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Normal map prediction from light field data through deep learning

Veen, M.W. van (2020) Normal map prediction from light field data through deep learning.

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Abstract:Recently the increasing use of augmented reality has demanded for a more realistic integration of synthetic and real world images. One of the ways in which this integration could be improved is by attaining a normal map of the real world which in turn theoretically allows for relighting and physic interaction with computer generated objects. This research aims to explore if deep learning in combination with a light field data can be used to solve this problem by predicting normal maps directly from RGB inputs. To do this two methods for the construction normal maps from RGB inputs have been researched as a baseline. Since normal maps can only be computed from depth maps this is done in two steps. First two methods to compute normal maps from depth data have been implemented and evaluated. Secondly two methods to compute depth maps from RGB light field data have been implemented and evaluated. In order to see if machine learning can be utilized for the prediction of normal maps, a dataset has been created. For this purpose 8 synthetic scenes have been built with a 3d programme. From these scenes 288 light fields have been rendered. Image enhancement methods through the use of gamma, saturation and value adjustments as well as flipping and rotating are used to scale up this data set to 24624 light fields for training (6 scenes), 4104 for validation (1 scene) and 1 for testing (from a novel scene). To determine the deep learning architecture nine experiments have been done to test a large number of network architectures. In these experiments various parameters have been tested as well as different activation and loss functions. Based on these experiments a final architecture has been chosen. In order to evaluate the quality of the network the predicted results are compared with two other methods mentioned above. Here two depth maps are made using stereoscopy and EPInet. Based on these depth maps the Hinterstoisser method is applied to create two normal maps. These maps are compared with the prediction result visually and using a metric called mean of difference in angles (MDA). For the comparison it can be concluded that although the network architecture used in this research produces better normal maps than the combined methods above, it is still far from the ground truth. This would make them difficult to use in any real world application. For improving upon this result it is suggested to look at a higher quality synthetic dataset, possible precomputations and parameter tweaking of both the neural network and light field camera setup.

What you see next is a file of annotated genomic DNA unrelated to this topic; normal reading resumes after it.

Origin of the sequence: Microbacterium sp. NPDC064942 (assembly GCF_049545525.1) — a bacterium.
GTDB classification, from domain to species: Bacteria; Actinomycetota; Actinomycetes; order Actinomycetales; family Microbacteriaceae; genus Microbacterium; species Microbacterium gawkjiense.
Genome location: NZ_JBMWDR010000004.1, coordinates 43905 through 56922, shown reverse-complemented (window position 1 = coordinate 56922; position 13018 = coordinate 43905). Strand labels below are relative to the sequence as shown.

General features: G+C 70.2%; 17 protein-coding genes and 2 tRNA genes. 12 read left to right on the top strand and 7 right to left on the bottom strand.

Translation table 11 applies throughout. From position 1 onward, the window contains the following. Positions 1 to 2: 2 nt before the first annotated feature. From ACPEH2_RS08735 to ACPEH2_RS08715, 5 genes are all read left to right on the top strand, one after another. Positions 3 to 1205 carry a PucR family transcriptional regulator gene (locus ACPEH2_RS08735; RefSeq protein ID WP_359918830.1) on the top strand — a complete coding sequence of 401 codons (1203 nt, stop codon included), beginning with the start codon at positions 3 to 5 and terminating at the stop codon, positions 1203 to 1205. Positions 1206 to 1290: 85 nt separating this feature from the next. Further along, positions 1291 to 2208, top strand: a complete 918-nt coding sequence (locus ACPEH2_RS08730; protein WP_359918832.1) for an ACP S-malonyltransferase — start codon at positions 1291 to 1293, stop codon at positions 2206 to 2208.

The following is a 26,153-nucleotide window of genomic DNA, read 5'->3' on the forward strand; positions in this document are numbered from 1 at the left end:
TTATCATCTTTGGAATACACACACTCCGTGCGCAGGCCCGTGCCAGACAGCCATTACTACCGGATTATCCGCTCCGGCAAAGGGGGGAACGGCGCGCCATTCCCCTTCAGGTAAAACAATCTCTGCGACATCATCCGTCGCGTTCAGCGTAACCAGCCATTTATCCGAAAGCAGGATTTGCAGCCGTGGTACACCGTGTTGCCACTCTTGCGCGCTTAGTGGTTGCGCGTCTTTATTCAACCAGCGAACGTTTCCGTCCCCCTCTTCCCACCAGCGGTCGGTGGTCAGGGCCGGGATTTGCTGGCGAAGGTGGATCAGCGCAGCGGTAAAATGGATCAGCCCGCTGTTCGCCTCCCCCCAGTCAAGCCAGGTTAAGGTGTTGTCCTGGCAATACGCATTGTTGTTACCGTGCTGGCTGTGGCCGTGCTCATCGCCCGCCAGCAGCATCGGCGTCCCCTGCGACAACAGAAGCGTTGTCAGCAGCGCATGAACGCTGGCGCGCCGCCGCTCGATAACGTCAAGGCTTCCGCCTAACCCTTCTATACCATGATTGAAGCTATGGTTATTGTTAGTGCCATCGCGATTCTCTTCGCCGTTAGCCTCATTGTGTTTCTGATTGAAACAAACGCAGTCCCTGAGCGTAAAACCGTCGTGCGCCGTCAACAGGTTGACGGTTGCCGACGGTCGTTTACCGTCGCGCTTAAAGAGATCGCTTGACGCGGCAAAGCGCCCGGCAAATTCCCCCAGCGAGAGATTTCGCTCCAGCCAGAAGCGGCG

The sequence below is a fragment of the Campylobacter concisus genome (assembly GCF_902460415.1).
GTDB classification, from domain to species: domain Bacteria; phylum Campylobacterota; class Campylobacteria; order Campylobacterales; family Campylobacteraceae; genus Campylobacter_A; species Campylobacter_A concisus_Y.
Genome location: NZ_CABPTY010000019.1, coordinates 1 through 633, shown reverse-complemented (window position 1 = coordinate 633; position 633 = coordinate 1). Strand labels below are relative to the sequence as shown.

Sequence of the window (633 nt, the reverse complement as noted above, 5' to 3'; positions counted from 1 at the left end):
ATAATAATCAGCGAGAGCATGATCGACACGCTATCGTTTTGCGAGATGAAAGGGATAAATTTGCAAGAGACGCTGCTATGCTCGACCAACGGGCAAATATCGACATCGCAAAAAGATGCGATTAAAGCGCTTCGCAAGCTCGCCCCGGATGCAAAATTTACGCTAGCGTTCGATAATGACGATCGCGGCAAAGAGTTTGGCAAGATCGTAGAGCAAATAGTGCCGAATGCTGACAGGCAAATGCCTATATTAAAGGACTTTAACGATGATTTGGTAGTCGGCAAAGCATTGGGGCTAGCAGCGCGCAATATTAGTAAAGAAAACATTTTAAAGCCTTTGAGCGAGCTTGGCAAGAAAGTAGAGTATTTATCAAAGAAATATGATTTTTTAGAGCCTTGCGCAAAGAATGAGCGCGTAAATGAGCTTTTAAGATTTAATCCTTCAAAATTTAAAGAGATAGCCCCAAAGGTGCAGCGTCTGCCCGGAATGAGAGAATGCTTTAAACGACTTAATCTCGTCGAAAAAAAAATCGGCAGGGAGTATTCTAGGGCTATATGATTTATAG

Item Type:Essay (Master)
Faculty:EEMCS: Electrical Engineering, Mathematics and Computer Science
Subject:02 science and culture in general
Programme:Interaction Technology MSc (60030)
Link to this item:http://purl.utwente.nl/essays/81519
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